A college president's letter to Santa, 2017

Dear Santa,

As we higher-education presidents close out our fall semesters and find brief respite with our families, I write my holiday appeal to you — not necessarily for a gift to the Annual Fund (though that would be welcome, and please do so no later than Dec. 31), but for your continuing support of what we try to achieve every day on our campuses.

Again this year, we college and university CEOs have been very good and deserving of your generosity. In a year marked by widespread disruption, anxiety, and uncertainty, we have offered students the continuity and comfort of new knowledge, career mentoring, enriching co-curricular experiences like studying abroad, and guidance for life now and decades from now.

We have maintained the tradition of shared institutional governance with our faculty colleagues and supported their vital work in scholarship, research and service. We have kept our trustees and alumni councils informed and engaged, honored our donors for their philanthropic vision, and thanked our administrative teams for their professional skill in keeping our doors open to opportunity.

Here in coastal Virginia, we have fought for expansion of the state’s Tuition Assistance Grants, forged partnerships with leaders in education, public service, the not-for-profit sector, the military, the media, and businesses large and small. We remain a vital engine of our region’s economic progress and potential.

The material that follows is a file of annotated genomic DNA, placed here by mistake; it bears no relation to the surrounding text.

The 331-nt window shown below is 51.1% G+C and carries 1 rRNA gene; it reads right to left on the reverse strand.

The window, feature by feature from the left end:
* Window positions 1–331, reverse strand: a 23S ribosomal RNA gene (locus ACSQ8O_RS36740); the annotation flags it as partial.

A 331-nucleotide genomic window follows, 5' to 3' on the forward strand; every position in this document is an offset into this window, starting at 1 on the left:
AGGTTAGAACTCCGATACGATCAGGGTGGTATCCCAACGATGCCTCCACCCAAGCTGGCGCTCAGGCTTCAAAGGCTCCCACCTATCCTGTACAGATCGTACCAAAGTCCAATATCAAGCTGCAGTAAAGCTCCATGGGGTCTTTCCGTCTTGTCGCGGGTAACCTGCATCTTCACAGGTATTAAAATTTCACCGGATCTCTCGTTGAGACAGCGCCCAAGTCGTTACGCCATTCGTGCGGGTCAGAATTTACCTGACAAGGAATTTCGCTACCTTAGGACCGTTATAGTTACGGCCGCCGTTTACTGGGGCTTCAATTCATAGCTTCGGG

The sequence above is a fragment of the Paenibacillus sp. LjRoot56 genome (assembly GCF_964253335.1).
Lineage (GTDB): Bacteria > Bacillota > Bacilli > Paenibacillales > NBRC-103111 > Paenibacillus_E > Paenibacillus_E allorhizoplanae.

The Hampton Roads Chamber of Commerce meetings, economic briefings, award ceremonies and other special events we have attended have also confirmed for us the numerous social and cultural contributions our colleges and universities make throughout the commonwealth and beyond.

So here’s our list for this year, and it’s entirely student-centered, Santa. I ask nothing for myself, but if you fulfill these requests, you will be doing this university president and many others a huge favor.

First, please continue to gift-wrap affordability and accessibility with sufficient funding for student aid at all levels, especially federal and state programs. The financing of higher education remains the single most influential element of student success, and the most prominent reason students discontinue their academic careers is financial.

Although many of us campus CEOs have kept our tuition and fees as low as possible — my institution, Virginia Wesleyan, will not raise tuition this coming academic year — and devised new programs so students can work their way through their tuition obligations, higher education remains a substantial investment.

Public and private funding is more critical than ever. We can’t price ourselves out of the market; even more important, we can’t price our students out of the lifelong value of a good education. As we appeal to our alumni and friends for new scholarship and financial-aid support, we ask the same of you.